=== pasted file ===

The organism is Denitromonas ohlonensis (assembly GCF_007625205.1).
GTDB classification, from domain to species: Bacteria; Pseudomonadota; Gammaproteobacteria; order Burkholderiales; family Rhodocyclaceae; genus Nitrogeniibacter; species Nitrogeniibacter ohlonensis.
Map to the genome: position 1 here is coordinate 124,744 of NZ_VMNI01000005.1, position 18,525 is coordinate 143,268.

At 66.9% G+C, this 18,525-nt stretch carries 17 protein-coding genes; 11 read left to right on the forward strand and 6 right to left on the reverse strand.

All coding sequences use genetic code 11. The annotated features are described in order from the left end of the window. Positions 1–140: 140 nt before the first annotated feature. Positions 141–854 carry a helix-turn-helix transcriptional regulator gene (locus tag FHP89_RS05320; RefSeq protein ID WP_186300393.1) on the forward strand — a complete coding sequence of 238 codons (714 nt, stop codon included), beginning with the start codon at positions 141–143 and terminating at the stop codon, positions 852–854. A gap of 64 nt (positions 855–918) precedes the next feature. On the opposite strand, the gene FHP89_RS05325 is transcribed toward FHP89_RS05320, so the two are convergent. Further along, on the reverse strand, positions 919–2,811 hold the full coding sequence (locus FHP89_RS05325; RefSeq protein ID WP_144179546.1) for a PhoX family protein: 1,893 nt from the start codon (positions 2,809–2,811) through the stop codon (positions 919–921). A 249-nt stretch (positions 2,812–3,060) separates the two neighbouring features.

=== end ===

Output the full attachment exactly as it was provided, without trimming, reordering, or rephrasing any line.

The organism is Denitromonas ohlonensis (assembly GCF_007625205.1).
GTDB classification, from domain to species: Bacteria; Pseudomonadota; Gammaproteobacteria; order Burkholderiales; family Rhodocyclaceae; genus Nitrogeniibacter; species Nitrogeniibacter ohlonensis.
Map to the genome: position 1 here is coordinate 124,744 of NZ_VMNI01000005.1, position 18,525 is coordinate 143,268.

At 66.9% G+C, this 18,525-nt stretch carries 17 protein-coding genes; 11 read left to right on the forward strand and 6 right to left on the reverse strand.

All coding sequences use genetic code 11. The annotated features are described in order from the left end of the window. Positions 1–140: 140 nt before the first annotated feature. Positions 141–854 carry a helix-turn-helix transcriptional regulator gene (locus tag FHP89_RS05320; RefSeq protein ID WP_186300393.1) on the forward strand — a complete coding sequence of 238 codons (714 nt, stop codon included), beginning with the start codon at positions 141–143 and terminating at the stop codon, positions 852–854. A gap of 64 nt (positions 855–918) precedes the next feature. On the opposite strand, the gene FHP89_RS05325 is transcribed toward FHP89_RS05320, so the two are convergent. Further along, on the reverse strand, positions 919–2,811 hold the full coding sequence (locus FHP89_RS05325; RefSeq protein ID WP_144179546.1) for a PhoX family protein: 1,893 nt from the start codon (positions 2,809–2,811) through the stop codon (positions 919–921). A 249-nt stretch (positions 2,812–3,060) separates the two neighbouring features.